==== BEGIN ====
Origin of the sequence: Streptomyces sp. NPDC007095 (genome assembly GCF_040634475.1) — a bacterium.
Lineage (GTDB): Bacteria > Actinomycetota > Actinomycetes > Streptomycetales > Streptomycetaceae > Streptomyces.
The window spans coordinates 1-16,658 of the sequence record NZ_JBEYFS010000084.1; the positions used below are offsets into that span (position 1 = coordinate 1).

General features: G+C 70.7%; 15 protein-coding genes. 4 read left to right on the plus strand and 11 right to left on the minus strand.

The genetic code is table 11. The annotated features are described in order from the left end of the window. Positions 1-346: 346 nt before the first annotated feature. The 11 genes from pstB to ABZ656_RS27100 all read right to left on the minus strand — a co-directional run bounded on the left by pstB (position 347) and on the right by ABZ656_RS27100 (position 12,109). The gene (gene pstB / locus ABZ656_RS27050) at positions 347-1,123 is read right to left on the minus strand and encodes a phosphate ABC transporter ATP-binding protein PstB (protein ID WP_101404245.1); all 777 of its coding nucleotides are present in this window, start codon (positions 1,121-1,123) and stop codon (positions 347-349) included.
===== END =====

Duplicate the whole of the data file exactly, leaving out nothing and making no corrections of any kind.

Origin of the sequence: Streptomyces sp. NPDC007095 (genome assembly GCF_040634475.1) — a bacterium.
Lineage (GTDB): Bacteria > Actinomycetota > Actinomycetes > Streptomycetales > Streptomycetaceae > Streptomyces.
The window spans coordinates 1-16,658 of the sequence record NZ_JBEYFS010000084.1; the positions used below are offsets into that span (position 1 = coordinate 1).

General features: G+C 70.7%; 15 protein-coding genes. 4 read left to right on the plus strand and 11 right to left on the minus strand.

The genetic code is table 11. The annotated features are described in order from the left end of the window. Positions 1-346: 346 nt before the first annotated feature. The 11 genes from pstB to ABZ656_RS27100 all read right to left on the minus strand — a co-directional run bounded on the left by pstB (position 347) and on the right by ABZ656_RS27100 (position 12,109). The gene (gene pstB / locus ABZ656_RS27050) at positions 347-1,123 is read right to left on the minus strand and encodes a phosphate ABC transporter ATP-binding protein PstB (protein ID WP_101404245.1); all 777 of its coding nucleotides are present in this window, start codon (positions 1,121-1,123) and stop codon (positions 347-349) included.